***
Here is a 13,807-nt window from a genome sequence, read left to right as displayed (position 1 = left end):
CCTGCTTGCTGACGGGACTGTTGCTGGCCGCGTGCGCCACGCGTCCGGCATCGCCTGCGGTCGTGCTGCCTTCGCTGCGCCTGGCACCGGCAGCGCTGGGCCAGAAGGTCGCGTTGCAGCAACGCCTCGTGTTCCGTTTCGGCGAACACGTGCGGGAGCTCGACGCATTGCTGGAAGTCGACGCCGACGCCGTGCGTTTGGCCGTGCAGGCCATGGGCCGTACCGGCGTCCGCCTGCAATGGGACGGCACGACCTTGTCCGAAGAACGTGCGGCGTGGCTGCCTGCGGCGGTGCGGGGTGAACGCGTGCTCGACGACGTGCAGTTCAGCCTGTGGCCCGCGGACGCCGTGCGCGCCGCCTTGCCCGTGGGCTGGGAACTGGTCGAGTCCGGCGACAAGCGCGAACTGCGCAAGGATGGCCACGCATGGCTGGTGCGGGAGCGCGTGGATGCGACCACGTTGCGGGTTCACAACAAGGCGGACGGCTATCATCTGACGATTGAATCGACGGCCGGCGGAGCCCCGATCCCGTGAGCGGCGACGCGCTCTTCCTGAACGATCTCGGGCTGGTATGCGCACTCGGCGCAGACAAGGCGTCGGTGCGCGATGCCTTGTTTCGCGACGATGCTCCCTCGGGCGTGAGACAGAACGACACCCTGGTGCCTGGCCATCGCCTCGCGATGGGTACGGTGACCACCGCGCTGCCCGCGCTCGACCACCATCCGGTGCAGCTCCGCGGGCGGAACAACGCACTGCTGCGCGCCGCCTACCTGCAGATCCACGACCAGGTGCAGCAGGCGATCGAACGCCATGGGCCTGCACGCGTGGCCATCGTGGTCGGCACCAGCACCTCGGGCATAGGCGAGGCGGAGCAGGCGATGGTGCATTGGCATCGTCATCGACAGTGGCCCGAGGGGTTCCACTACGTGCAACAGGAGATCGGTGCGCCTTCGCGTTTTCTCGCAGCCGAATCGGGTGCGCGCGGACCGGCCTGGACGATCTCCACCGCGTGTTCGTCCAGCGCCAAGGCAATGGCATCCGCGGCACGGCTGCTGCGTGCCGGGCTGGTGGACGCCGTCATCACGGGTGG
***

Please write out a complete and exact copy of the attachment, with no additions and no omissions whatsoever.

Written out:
Here is a 13,807-nt window from a genome sequence, read left to right as displayed (position 1 = left end):
CCTGCTTGCTGACGGGACTGTTGCTGGCCGCGTGCGCCACGCGTCCGGCATCGCCTGCGGTCGTGCTGCCTTCGCTGCGCCTGGCACCGGCAGCGCTGGGCCAGAAGGTCGCGTTGCAGCAACGCCTCGTGTTCCGTTTCGGCGAACACGTGCGGGAGCTCGACGCATTGCTGGAAGTCGACGCCGACGCCGTGCGTTTGGCCGTGCAGGCCATGGGCCGTACCGGCGTCCGCCTGCAATGGGACGGCACGACCTTGTCCGAAGAACGTGCGGCGTGGCTGCCTGCGGCGGTGCGGGGTGAACGCGTGCTCGACGACGTGCAGTTCAGCCTGTGGCCCGCGGACGCCGTGCGCGCCGCCTTGCCCGTGGGCTGGGAACTGGTCGAGTCCGGCGACAAGCGCGAACTGCGCAAGGATGGCCACGCATGGCTGGTGCGGGAGCGCGTGGATGCGACCACGTTGCGGGTTCACAACAAGGCGGACGGCTATCATCTGACGATTGAATCGACGGCCGGCGGAGCCCCGATCCCGTGAGCGGCGACGCGCTCTTCCTGAACGATCTCGGGCTGGTATGCGCACTCGGCGCAGACAAGGCGTCGGTGCGCGATGCCTTGTTTCGCGACGATGCTCCCTCGGGCGTGAGACAGAACGACACCCTGGTGCCTGGCCATCGCCTCGCGATGGGTACGGTGACCACCGCGCTGCCCGCGCTCGACCACCATCCGGTGCAGCTCCGCGGGCGGAACAACGCACTGCTGCGCGCCGCCTACCTGCAGATCCACGACCAGGTGCAGCAGGCGATCGAACGCCATGGGCCTGCACGCGTGGCCATCGTGGTCGGCACCAGCACCTCGGGCATAGGCGAGGCGGAGCAGGCGATGGTGCATTGGCATCGTCATCGACAGTGGCCCGAGGGGTTCCACTACGTGCAACAGGAGATCGGTGCGCCTTCGCGTTTTCTCGCAGCCGAATCGGGTGCGCGCGGACCGGCCTGGACGATCTCCACCGCGTGTTCGTCCAGCGCCAAGGCAATGGCATCCGCGGCACGGCTGCTGCGTGCCGGGCTGGTGGACGCCGTCATCACGGGTGG